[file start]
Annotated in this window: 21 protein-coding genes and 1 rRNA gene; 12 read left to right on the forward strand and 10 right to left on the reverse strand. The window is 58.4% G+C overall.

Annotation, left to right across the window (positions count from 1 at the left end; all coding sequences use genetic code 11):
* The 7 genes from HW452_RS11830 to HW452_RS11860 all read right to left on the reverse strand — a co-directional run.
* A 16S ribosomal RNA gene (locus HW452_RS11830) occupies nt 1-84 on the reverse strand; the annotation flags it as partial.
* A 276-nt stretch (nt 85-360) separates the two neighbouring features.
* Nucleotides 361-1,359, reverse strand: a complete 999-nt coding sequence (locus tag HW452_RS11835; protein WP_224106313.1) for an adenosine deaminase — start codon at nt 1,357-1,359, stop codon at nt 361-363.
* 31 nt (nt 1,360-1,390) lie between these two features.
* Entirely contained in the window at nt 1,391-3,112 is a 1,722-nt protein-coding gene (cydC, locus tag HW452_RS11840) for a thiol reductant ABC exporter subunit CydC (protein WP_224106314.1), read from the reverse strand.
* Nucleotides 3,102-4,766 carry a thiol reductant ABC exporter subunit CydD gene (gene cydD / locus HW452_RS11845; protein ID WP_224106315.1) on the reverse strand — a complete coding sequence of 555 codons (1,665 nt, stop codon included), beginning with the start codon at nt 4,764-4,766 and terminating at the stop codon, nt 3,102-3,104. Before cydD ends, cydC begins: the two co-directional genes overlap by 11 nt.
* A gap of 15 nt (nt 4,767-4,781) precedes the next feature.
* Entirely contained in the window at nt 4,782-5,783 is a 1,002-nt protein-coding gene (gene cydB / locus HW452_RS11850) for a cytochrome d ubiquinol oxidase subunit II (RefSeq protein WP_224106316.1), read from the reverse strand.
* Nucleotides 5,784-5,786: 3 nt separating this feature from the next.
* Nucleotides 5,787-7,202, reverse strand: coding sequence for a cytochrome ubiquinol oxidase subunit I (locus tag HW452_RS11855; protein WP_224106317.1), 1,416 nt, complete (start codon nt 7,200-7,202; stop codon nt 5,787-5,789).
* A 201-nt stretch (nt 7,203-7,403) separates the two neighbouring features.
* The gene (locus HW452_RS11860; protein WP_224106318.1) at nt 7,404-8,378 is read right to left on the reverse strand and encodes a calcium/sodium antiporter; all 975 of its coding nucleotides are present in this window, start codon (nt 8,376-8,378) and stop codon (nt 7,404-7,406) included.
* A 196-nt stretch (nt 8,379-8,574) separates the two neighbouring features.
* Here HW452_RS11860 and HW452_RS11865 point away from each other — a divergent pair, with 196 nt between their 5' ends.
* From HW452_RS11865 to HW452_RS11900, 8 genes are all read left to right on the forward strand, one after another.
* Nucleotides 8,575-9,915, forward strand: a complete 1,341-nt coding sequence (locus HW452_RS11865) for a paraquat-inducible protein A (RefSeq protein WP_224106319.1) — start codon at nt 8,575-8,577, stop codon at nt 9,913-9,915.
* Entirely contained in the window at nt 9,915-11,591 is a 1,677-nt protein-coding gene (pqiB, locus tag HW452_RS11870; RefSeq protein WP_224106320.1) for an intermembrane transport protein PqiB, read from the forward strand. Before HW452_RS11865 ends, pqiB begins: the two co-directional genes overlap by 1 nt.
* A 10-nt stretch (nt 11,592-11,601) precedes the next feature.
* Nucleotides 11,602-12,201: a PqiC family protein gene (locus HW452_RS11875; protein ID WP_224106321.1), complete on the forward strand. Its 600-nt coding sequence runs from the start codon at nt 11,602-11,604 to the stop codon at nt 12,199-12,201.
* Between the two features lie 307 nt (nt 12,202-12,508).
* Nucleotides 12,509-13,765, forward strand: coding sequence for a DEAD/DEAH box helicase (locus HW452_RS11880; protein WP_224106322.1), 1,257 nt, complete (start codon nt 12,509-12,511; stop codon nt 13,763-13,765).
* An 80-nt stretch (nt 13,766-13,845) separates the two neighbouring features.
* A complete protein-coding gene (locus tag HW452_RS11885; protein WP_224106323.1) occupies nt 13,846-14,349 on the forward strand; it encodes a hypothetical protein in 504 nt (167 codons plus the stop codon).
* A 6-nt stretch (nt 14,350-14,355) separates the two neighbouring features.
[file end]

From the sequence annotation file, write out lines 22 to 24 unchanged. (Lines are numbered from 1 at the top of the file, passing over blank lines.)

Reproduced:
* Nucleotides 11,602-12,201: a PqiC family protein gene (locus HW452_RS11875; protein ID WP_224106321.1), complete on the forward strand. Its 600-nt coding sequence runs from the start codon at nt 11,602-11,604 to the stop codon at nt 12,199-12,201.
* Between the two features lie 307 nt (nt 12,202-12,508).
* Nucleotides 12,509-13,765, forward strand: coding sequence for a DEAD/DEAH box helicase (locus HW452_RS11880; protein WP_224106322.1), 1,257 nt, complete (start codon nt 12,509-12,511; stop codon nt 13,763-13,765).